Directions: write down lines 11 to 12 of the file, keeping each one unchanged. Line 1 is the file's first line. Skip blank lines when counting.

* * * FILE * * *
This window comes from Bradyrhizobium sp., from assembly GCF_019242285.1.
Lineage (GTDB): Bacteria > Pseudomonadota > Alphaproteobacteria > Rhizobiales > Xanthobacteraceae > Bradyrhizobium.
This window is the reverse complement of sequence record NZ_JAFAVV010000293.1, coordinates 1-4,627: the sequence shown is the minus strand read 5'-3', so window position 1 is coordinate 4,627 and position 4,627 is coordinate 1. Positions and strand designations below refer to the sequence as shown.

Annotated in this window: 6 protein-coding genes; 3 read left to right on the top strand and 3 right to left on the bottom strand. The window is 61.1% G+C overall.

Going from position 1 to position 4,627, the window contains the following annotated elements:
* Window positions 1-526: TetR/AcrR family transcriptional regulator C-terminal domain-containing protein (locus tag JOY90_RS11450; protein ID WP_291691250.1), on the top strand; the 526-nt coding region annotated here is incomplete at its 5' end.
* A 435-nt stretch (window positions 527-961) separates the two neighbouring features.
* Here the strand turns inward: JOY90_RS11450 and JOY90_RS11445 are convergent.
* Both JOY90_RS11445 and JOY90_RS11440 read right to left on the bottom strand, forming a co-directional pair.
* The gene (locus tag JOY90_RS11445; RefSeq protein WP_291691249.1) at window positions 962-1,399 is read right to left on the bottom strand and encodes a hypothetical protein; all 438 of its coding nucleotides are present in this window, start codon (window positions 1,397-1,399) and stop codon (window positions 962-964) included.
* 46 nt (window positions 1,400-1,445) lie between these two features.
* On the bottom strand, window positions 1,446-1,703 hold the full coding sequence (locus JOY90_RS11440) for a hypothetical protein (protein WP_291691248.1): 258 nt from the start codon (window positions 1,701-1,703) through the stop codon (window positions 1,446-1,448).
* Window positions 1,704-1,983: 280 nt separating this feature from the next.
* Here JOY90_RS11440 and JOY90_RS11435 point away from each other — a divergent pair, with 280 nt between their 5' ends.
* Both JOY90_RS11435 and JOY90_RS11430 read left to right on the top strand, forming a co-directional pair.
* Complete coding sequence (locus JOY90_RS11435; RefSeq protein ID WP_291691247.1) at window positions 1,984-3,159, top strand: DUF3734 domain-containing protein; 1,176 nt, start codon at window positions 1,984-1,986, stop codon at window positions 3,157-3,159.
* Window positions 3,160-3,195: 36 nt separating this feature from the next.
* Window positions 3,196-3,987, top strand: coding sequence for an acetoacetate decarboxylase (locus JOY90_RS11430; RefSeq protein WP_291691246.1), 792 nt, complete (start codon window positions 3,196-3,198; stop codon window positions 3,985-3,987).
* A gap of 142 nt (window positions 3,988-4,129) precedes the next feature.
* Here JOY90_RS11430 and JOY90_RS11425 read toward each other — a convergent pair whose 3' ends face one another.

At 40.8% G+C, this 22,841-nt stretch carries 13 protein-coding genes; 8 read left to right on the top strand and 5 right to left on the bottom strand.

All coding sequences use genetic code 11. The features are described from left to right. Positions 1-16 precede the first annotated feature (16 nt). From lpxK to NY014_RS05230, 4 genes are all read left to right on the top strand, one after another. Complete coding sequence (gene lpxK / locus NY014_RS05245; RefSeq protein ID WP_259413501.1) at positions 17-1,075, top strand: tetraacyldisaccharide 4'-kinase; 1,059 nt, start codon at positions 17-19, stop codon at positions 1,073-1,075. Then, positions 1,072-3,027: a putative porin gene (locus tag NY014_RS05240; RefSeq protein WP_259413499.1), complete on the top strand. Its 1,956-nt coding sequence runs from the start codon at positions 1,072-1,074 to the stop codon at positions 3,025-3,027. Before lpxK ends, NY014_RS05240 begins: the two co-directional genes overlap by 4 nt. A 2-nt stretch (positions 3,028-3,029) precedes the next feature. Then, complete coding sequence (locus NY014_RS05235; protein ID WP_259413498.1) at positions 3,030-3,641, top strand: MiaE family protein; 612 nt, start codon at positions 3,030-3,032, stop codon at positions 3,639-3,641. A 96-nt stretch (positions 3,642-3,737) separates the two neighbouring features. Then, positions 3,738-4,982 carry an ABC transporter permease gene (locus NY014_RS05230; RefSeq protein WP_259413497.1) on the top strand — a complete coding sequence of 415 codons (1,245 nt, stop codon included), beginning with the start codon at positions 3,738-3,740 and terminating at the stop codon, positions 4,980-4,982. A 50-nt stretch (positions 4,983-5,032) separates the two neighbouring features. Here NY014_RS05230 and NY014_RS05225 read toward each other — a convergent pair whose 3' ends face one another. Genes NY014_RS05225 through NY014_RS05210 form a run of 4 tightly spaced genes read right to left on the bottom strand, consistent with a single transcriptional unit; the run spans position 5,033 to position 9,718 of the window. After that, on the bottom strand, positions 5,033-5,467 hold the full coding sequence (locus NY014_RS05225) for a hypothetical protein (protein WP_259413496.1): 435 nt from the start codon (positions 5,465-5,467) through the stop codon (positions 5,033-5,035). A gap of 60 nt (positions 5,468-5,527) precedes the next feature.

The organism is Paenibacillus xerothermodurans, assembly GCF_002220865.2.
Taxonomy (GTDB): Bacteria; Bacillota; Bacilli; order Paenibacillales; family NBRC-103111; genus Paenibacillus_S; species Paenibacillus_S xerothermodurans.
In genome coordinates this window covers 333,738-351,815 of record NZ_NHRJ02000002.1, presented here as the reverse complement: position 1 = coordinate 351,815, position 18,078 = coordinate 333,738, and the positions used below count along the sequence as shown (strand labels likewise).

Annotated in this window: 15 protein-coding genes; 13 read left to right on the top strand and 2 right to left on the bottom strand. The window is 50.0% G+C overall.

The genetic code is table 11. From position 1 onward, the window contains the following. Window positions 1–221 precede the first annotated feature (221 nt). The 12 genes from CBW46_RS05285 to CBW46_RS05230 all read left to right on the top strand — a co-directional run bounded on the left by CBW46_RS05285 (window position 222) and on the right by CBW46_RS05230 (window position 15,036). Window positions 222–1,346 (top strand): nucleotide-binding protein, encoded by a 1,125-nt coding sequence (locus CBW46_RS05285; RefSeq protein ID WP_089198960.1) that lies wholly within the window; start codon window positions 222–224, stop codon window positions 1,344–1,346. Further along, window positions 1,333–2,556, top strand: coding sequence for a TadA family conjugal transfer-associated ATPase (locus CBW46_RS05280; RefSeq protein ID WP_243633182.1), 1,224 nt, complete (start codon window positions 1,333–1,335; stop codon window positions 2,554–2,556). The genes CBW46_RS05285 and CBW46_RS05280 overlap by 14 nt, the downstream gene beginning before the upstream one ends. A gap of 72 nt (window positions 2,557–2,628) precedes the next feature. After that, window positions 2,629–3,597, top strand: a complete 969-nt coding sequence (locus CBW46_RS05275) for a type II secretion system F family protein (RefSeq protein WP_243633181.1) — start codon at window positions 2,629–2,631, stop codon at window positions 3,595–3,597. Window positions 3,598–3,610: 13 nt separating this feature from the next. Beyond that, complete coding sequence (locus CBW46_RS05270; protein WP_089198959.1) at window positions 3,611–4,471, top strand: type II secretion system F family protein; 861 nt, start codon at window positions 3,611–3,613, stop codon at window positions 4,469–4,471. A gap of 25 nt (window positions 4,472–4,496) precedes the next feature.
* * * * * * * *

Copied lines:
* 46 nt (window positions 1,400-1,445) lie between these two features.
* On the bottom strand, window positions 1,446-1,703 hold the full coding sequence (locus JOY90_RS11440) for a hypothetical protein (protein WP_291691248.1): 258 nt from the start codon (window positions 1,701-1,703) through the stop codon (window positions 1,446-1,448).